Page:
To really get an insight into the life and times of Buffalo Bill, one of the best things to do in Cody WY with kids is to pay a visit to the Buffalo Bill Center of the West. This sprawling complex of five museums takes a solid day to get through, but is both enlightening and enjoyable.
The centerpiece of the complex, the Buffalo Bill Museum, is an interesting exploration of the old showman’s life, and his impact on the frontier economy.
Meanwhile the Plains Indians Museum offers a fascinating look into the other side of the frontier, and contains artifacts from groups including the Lakota, Crow, Cheyenne, Arapaho, Pawnee and Blackfeet.
Next, head over to the Draper Natural History Museum to learn about the local environment, including the geological formations like the Grand Canyon. Then next door, the Whitney Western Art Museum showcases some excellent examples of local art, and is organized around themes such as the life of a cowboy, horses in the Wild West, and First Peoples.
Lastly, the Cody Firearms Museum is a must-visit for anyone with even a passing interest in historic firearms, and contains some beautifully maintained pieces from the 16th Century onward.
Watching a rodeo is also a must on any Wyoming vacation, but watch our for the season. We thought there would be rodeos year round, but it turns out that by mid September the season is over and you won't find any.
Apart from the museums and historic hotel, there aren’t too many other attractions in Cody itself. However, just outside Cody, Old Trail Town is certainly worth a peek. This collection of buildings from the late 19th Century today serve as a living museum.
Visitors can see first-hand the trials and tribulations of life in the Wild West, not to mention a visit to a frontier saloon. If you’re a fan of old Westerns, then don’t miss the Hole-in-the-Wall Cabin, where Butch Cassidy hid with a band of outlaws in an iconic scene from the film, Butch Cassidy and the Sundance Kid.
For a slightly less jovial (but nonetheless informative) side-trip, the Heart Mountain Interpretive Center isn’t much further from Cody, but feels like a world away.
Indeed, this center was originally the site where nearly 14,000 Japanese Americans were forcibly interned during WWII.
Today the center serves to educate visitors about the hardships of life for detainees.
Next, if you have the time you should try to stop by the Smith Mansion in the Wapiti Valley. This engineering marvel looks less like a mansion, and more like a game of jenga that’s about to go horribly wrong. The mansion was built by eccentric engineer Lee Smith, and is today maintained by his children.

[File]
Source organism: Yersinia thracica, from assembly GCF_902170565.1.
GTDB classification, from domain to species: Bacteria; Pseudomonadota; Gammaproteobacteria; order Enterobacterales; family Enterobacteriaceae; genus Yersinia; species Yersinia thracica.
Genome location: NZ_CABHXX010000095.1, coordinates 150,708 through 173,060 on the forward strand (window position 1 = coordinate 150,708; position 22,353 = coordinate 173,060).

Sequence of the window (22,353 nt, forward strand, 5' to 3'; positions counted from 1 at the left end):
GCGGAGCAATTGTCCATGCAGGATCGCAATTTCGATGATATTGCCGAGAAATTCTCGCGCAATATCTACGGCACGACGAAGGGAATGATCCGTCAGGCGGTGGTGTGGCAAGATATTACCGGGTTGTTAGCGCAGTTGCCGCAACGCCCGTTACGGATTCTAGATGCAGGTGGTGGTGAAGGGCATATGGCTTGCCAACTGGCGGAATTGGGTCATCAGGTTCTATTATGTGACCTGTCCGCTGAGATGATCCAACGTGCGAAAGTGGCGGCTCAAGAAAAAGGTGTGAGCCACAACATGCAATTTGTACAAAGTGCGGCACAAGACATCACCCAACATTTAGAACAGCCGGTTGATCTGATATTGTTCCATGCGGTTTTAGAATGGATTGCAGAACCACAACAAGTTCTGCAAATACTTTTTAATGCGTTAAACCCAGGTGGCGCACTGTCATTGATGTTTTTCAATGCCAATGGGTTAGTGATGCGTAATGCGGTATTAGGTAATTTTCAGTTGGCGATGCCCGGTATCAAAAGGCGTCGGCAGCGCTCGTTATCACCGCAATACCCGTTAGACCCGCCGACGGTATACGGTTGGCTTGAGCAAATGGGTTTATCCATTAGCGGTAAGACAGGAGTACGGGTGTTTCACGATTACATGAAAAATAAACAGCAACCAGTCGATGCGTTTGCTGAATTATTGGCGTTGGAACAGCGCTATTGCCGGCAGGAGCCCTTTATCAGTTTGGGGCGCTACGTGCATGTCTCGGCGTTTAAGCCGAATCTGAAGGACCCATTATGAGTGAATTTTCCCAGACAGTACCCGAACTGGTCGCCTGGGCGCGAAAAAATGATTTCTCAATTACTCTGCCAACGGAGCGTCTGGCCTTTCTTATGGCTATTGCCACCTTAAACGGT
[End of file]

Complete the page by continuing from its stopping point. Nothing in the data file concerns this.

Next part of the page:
Lastly, at some point while heading in or out of Cody, make sure you set aside some time for a drive down the Buffalo Bill Scenic Byway. This stretch of road connects Cody to the eastern entrance of the Yellowstone National Park, and is worth a drive for its stunning views of the countryside.
This scenic drive which we took will take you past idyllic lakes and mountain scenery, some funky rock formations and the Pahaska Tepee. The latter was originally a hunting lodge constructed by Buffalo Bill.
Where to Eat in Cody
Cody has no shortage of Wild West-style dining options. One of the most well-known of these is The Cody Cattle Company, which can rustle up steaks worthy of Buffalo Bill himself. The Local on 13th Street is also a good choice.
Where to Stay in Cody with Kids
Cody has quite a few hotels where to stay in. We stayed at the Best Western Premier Ivy Inn & Suites. A fantastic hotel with restaurants nearby, it has a Far West decoration with a modern twist that makes it very welcoming.
The heated indoor pool is great for your little ones to play in, and the breakfast is abundant and very good. I also liked the high speed free internet, which not all hotels have (here are some tricks to improve hotel internet anywhere you go)
Thermopolis with Kids
The next of our Wyoming destinations is Thermopolis, the regional hot spring hub. Indeed, Thermopolis hot springs are supposedly the largest natural mineral springs anywhere in the world.
Attractions around Thermopolis
The highlight of a trip to Thermopolis is a visit to the Hot Springs State Park. Thanks to a specific clause in the 1896 treaty that created the park, entry is free but time is limited to 1 hour. Bathing can be done at the State Bath House, where the spring water is regulated to remain at a temperature of around 104°F.